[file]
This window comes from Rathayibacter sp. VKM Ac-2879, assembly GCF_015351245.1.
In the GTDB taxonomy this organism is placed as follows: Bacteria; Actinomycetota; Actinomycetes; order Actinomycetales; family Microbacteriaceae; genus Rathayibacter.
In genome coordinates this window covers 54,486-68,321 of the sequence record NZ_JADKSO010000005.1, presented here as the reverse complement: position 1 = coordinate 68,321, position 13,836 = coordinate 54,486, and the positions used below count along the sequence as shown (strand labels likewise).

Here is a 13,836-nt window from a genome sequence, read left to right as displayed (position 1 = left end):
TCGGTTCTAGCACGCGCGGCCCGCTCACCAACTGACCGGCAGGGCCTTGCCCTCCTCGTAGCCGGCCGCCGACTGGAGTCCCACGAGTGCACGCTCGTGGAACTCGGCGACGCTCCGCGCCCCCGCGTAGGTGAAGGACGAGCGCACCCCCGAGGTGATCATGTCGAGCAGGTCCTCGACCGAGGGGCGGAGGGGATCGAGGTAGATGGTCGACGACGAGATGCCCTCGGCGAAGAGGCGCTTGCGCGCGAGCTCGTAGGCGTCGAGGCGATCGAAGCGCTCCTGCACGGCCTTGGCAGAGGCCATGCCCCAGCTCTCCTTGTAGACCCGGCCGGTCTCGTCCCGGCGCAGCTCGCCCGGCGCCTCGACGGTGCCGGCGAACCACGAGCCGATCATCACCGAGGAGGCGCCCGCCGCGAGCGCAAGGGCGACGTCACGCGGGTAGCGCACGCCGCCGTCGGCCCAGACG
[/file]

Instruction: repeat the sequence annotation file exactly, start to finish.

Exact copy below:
This window comes from Rathayibacter sp. VKM Ac-2879, assembly GCF_015351245.1.
In the GTDB taxonomy this organism is placed as follows: Bacteria; Actinomycetota; Actinomycetes; order Actinomycetales; family Microbacteriaceae; genus Rathayibacter.
In genome coordinates this window covers 54,486-68,321 of the sequence record NZ_JADKSO010000005.1, presented here as the reverse complement: position 1 = coordinate 68,321, position 13,836 = coordinate 54,486, and the positions used below count along the sequence as shown (strand labels likewise).

Here is a 13,836-nt window from a genome sequence, read left to right as displayed (position 1 = left end):
TCGGTTCTAGCACGCGCGGCCCGCTCACCAACTGACCGGCAGGGCCTTGCCCTCCTCGTAGCCGGCCGCCGACTGGAGTCCCACGAGTGCACGCTCGTGGAACTCGGCGACGCTCCGCGCCCCCGCGTAGGTGAAGGACGAGCGCACCCCCGAGGTGATCATGTCGAGCAGGTCCTCGACCGAGGGGCGGAGGGGATCGAGGTAGATGGTCGACGACGAGATGCCCTCGGCGAAGAGGCGCTTGCGCGCGAGCTCGTAGGCGTCGAGGCGATCGAAGCGCTCCTGCACGGCCTTGGCAGAGGCCATGCCCCAGCTCTCCTTGTAGACCCGGCCGGTCTCGTCCCGGCGCAGCTCGCCCGGCGCCTCGACGGTGCCGGCGAACCACGAGCCGATCATCACCGAGGAGGCGCCCGCCGCGAGCGCAAGGGCGACGTCACGCGGGTAGCGCACGCCGCCGTCGGCCCAGACG